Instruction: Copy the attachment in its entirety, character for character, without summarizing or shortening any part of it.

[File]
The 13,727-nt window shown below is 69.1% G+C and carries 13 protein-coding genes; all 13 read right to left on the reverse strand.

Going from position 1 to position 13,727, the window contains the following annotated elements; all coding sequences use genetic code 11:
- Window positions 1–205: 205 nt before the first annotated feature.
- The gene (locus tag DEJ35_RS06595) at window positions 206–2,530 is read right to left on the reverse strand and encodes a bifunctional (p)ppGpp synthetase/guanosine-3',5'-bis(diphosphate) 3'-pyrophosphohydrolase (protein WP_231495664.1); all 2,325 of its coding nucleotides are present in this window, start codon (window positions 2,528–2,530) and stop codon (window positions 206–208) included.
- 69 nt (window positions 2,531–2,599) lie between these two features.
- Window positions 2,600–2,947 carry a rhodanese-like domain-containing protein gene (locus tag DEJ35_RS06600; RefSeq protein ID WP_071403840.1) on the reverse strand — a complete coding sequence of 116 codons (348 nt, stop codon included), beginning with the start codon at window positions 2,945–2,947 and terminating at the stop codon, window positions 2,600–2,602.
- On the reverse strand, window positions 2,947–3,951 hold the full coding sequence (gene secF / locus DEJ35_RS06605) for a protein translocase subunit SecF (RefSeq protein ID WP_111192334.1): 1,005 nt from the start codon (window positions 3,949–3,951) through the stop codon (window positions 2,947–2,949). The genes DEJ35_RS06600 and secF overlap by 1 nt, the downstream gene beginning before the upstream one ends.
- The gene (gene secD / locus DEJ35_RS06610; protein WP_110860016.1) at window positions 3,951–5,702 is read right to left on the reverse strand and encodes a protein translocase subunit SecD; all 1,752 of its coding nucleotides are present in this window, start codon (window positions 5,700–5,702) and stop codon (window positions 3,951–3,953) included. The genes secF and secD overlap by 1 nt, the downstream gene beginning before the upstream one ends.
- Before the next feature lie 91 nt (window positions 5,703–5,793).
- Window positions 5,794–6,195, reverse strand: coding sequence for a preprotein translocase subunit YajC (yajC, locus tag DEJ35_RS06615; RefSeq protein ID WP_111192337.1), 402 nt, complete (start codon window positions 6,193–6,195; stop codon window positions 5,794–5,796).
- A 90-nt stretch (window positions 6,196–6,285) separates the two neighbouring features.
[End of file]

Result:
The 13,727-nt window shown below is 69.1% G+C and carries 13 protein-coding genes; all 13 read right to left on the reverse strand.

Going from position 1 to position 13,727, the window contains the following annotated elements; all coding sequences use genetic code 11:
- Window positions 1–205: 205 nt before the first annotated feature.
- The gene (locus tag DEJ35_RS06595) at window positions 206–2,530 is read right to left on the reverse strand and encodes a bifunctional (p)ppGpp synthetase/guanosine-3',5'-bis(diphosphate) 3'-pyrophosphohydrolase (protein WP_231495664.1); all 2,325 of its coding nucleotides are present in this window, start codon (window positions 2,528–2,530) and stop codon (window positions 206–208) included.
- 69 nt (window positions 2,531–2,599) lie between these two features.
- Window positions 2,600–2,947 carry a rhodanese-like domain-containing protein gene (locus tag DEJ35_RS06600; RefSeq protein ID WP_071403840.1) on the reverse strand — a complete coding sequence of 116 codons (348 nt, stop codon included), beginning with the start codon at window positions 2,945–2,947 and terminating at the stop codon, window positions 2,600–2,602.
- On the reverse strand, window positions 2,947–3,951 hold the full coding sequence (gene secF / locus DEJ35_RS06605) for a protein translocase subunit SecF (RefSeq protein ID WP_111192334.1): 1,005 nt from the start codon (window positions 3,949–3,951) through the stop codon (window positions 2,947–2,949). The genes DEJ35_RS06600 and secF overlap by 1 nt, the downstream gene beginning before the upstream one ends.
- The gene (gene secD / locus DEJ35_RS06610; protein WP_110860016.1) at window positions 3,951–5,702 is read right to left on the reverse strand and encodes a protein translocase subunit SecD; all 1,752 of its coding nucleotides are present in this window, start codon (window positions 5,700–5,702) and stop codon (window positions 3,951–3,953) included. The genes secF and secD overlap by 1 nt, the downstream gene beginning before the upstream one ends.
- Before the next feature lie 91 nt (window positions 5,703–5,793).
- Window positions 5,794–6,195, reverse strand: coding sequence for a preprotein translocase subunit YajC (yajC, locus tag DEJ35_RS06615; RefSeq protein ID WP_111192337.1), 402 nt, complete (start codon window positions 6,193–6,195; stop codon window positions 5,794–5,796).
- A 90-nt stretch (window positions 6,196–6,285) separates the two neighbouring features.